The next morning we were on the road super early. We were headed to a place called Ica, more specifically, a desert Oasis called Huacachina. We arrived to the bus station in Ica and we met our taxi driver-turned-tour guide named Carlos. At first he seemed like just another thirsty taxi driver looking for tourists, but he ended up taking us out to a local lunch spot for something to eat and helping us plan the rest of our trip before dropping us off at our hotel. The next day, according to Carlos' plan, we were heading to some pisco tours at 11am. Pisco, is basically like a Peruvian wine, but it can also be purified into a form of liquor. It is a popular Peruvian beverage that is made in specifically Ica. So, as planned, Carlos picked us up from the hotel at 11am and we were on our way. We went to one winery, La Tacama, that was more of a commercial winery. The vineyard, however, was beautiful and it was interesting learning about the pisco they made there. The next winery, was a mid-sized business, not quite industrial, but not quite artisanal either. The last one was the artisanal one and this one was by far the most interesting. The entire place was covered in relics from history. There was even a picture painted from the time Simon Bolivar visited Ica. Another highlight from this vineyard was that they still make pisco using the traditional method and we got to try the pisco right out of the clay pots they were using to ferment the pisco. 

The view of the oasis during the dune buggy ride. 

The view of the oasis during the dune buggy ride. 

Each pisco tour served us plenty of samples and we were feeling pretty good by the end of the trip, but upon our arrival we were scooped up immediately by a dune buggy to head out into the desert to ride in some of the biggest sand dunes in South America. After an extremely bumpy ride through the dunes, our driver pulled over and grabbed some boards out of the back of the buggy. We tried sandboarding on some of the massive dunes out there. Most people rode down on their bellies, but of course I had to commit to fully sandboarding and stood up and boarded most of the dunes we went to. Afterwards we went out for dinner and got a few drinks and checked out what Carlos claimed was the best discoteca in all of Huacachina. There was a strong backpacker vibe here, no one really lived at the oasis, and there were lots of hostels and travelers there. Huacachina was fun, but I was glad to head back to Lima at the end of the trip.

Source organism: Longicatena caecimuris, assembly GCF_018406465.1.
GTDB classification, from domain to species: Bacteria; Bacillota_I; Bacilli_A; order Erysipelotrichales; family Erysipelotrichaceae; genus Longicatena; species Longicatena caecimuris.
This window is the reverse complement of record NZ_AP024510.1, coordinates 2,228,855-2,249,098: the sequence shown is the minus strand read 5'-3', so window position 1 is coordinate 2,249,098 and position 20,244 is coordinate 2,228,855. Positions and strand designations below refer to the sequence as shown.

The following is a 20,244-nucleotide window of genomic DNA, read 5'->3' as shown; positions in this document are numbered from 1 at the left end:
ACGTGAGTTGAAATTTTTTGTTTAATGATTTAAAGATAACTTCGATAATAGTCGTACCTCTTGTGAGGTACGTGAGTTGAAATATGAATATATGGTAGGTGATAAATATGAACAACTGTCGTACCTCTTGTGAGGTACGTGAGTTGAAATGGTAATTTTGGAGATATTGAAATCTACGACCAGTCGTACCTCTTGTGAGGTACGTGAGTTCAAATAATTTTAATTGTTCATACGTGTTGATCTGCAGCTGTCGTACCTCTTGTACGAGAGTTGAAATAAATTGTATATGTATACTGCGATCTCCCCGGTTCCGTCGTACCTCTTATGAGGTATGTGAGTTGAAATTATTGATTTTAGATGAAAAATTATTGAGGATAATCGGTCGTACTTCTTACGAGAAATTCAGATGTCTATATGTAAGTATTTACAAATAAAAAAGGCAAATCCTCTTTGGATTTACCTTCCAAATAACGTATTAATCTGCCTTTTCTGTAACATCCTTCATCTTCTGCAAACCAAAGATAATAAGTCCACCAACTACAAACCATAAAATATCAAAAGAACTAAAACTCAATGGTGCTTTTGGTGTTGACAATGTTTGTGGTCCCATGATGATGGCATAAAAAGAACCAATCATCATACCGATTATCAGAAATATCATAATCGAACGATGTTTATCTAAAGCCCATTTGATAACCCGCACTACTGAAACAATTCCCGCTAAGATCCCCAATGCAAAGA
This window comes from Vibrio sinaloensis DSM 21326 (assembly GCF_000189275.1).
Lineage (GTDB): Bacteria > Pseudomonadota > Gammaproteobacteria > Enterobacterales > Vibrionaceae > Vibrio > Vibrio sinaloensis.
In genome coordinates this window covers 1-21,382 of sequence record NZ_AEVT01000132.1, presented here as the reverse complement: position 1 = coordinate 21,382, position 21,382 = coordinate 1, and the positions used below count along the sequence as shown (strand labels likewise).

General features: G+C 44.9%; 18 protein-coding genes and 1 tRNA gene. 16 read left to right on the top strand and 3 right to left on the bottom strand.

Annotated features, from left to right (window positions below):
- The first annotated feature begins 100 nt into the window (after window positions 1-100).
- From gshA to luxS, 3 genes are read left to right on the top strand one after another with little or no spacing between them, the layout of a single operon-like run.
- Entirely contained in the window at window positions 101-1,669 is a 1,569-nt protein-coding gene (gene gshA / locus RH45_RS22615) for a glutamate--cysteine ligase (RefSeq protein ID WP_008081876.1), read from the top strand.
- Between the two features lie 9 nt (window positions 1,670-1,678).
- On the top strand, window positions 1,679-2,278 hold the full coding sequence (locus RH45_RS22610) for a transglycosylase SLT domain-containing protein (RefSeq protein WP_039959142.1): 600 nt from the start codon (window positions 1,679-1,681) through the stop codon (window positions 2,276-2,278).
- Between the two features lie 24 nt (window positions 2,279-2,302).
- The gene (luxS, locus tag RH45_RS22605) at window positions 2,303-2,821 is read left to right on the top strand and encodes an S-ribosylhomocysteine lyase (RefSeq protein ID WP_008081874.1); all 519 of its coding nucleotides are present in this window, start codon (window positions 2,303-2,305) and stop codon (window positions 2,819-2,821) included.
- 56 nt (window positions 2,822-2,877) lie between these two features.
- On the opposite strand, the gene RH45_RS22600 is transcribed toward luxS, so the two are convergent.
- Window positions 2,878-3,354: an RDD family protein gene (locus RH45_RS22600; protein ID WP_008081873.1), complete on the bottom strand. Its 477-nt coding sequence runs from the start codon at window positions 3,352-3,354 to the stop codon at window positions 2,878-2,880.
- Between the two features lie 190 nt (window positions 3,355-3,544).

We arrived to our last AirBNB for the week and it was amazing. It was a half indoor half outdoor rooftop loft. We stayed in the Barranco district for both of our Lima stays, and I am happy we did. It was our favorite area in Peru. By this time though, we had kind of figured out Barranco and knew our way around, so it was a bit easier. We checked out this nice little coffee shop right around the corner called La Bodega Verde. We got some caffeine and lunch. I really liked this spot. Right after our meal, we made moves right back to the cliff to go paragliding. There was enough wind this time around so we were able to do it.  

Paragliding was sick, but it was Friday, and we decided we were going to hit the town in our favorite Peruvian district, Barranco. We got dinner at a place called Restaurante Javier. It was a typical peruvian restaurant with ceviche, lomo saltado and all the rest of the peruvian staples with an amazing view of the ocean. After our meal, we got drinks at a few different spots, and made our way to the club we wanted to go to for the night, El Dragón. There was a 30 Sole cover for the kid, but I finessed my way in gratis, and of course, girls got in free so Grace was straight. This was a really fun place actually. They played a good mix of reggaeton, salsa, and other hispanic music, which is what you will find at most places in Peru, but they also played some hip hop and top 40. The next day was our last day, but we were out and about relatively early to make the most of it. We got coffee from a place called 11:11, we also really liked that place. Pretty much every coffee shop, restaurant, store we went into in Barranco during our second Lima stay was one of our favorites. Anyway, we headed into El Mercado Indio to grab some souvenirs and whatnot. The rest of the trip we enjoyed chilling in our rooftop apartment, taking in the view and I even smoked a cigar. We just relaxed and tried to take in the beauty that our temporary apartment and Barranco had to offer. 

We left that night and had a pleasantly uneventful trip home. Like I said previously, Lima is more than just a pit stop to Cusco, Lima is a great city with a lot to offer. I had a blast exploring with Grace and I am looking forward to more of our international adventures.